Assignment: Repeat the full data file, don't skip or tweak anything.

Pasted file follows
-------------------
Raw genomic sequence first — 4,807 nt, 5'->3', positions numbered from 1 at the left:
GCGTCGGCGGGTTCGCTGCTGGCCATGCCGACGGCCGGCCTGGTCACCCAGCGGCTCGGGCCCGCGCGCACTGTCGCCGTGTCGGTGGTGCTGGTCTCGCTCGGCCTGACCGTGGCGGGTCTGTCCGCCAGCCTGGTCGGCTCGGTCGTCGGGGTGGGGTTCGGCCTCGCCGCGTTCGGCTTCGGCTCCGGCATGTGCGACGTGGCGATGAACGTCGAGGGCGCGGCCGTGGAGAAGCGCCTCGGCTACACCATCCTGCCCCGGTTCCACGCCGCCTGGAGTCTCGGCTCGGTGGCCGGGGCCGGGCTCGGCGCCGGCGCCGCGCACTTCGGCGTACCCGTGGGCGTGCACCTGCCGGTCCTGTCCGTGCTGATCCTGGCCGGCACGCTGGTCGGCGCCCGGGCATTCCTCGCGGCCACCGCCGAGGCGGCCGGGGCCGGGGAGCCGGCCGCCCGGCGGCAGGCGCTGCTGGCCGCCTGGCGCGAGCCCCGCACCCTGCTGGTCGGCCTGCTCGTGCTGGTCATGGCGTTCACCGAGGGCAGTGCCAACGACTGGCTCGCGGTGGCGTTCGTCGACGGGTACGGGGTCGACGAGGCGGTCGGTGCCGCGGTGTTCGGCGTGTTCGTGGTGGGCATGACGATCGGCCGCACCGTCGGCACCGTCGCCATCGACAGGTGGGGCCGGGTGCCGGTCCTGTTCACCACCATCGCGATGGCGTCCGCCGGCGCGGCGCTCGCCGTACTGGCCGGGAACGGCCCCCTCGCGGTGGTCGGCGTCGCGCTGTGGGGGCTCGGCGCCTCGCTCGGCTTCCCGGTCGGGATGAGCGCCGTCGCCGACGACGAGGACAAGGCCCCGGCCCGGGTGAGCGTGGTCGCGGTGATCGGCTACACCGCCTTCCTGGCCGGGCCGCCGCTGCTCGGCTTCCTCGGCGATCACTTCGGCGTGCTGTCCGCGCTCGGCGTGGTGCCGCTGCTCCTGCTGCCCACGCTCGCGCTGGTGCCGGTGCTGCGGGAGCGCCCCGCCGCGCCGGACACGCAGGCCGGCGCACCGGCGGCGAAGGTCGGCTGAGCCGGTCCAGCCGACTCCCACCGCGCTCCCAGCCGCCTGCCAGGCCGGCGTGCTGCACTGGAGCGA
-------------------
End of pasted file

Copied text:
Raw genomic sequence first — 4,807 nt, 5'->3', positions numbered from 1 at the left:
GCGTCGGCGGGTTCGCTGCTGGCCATGCCGACGGCCGGCCTGGTCACCCAGCGGCTCGGGCCCGCGCGCACTGTCGCCGTGTCGGTGGTGCTGGTCTCGCTCGGCCTGACCGTGGCGGGTCTGTCCGCCAGCCTGGTCGGCTCGGTCGTCGGGGTGGGGTTCGGCCTCGCCGCGTTCGGCTTCGGCTCCGGCATGTGCGACGTGGCGATGAACGTCGAGGGCGCGGCCGTGGAGAAGCGCCTCGGCTACACCATCCTGCCCCGGTTCCACGCCGCCTGGAGTCTCGGCTCGGTGGCCGGGGCCGGGCTCGGCGCCGGCGCCGCGCACTTCGGCGTACCCGTGGGCGTGCACCTGCCGGTCCTGTCCGTGCTGATCCTGGCCGGCACGCTGGTCGGCGCCCGGGCATTCCTCGCGGCCACCGCCGAGGCGGCCGGGGCCGGGGAGCCGGCCGCCCGGCGGCAGGCGCTGCTGGCCGCCTGGCGCGAGCCCCGCACCCTGCTGGTCGGCCTGCTCGTGCTGGTCATGGCGTTCACCGAGGGCAGTGCCAACGACTGGCTCGCGGTGGCGTTCGTCGACGGGTACGGGGTCGACGAGGCGGTCGGTGCCGCGGTGTTCGGCGTGTTCGTGGTGGGCATGACGATCGGCCGCACCGTCGGCACCGTCGCCATCGACAGGTGGGGCCGGGTGCCGGTCCTGTTCACCACCATCGCGATGGCGTCCGCCGGCGCGGCGCTCGCCGTACTGGCCGGGAACGGCCCCCTCGCGGTGGTCGGCGTCGCGCTGTGGGGGCTCGGCGCCTCGCTCGGCTTCCCGGTCGGGATGAGCGCCGTCGCCGACGACGAGGACAAGGCCCCGGCCCGGGTGAGCGTGGTCGCGGTGATCGGCTACACCGCCTTCCTGGCCGGGCCGCCGCTGCTCGGCTTCCTCGGCGATCACTTCGGCGTGCTGTCCGCGCTCGGCGTGGTGCCGCTGCTCCTGCTGCCCACGCTCGCGCTGGTGCCGGTGCTGCGGGAGCGCCCCGCCGCGCCGGACACGCAGGCCGGCGCACCGGCGGCGAAGGTCGGCTGAGCCGGTCCAGCCGACTCCCACCGCGCTCCCAGCCGCCTGCCAGGCCGGCGTGCTGCACTGGAGCGA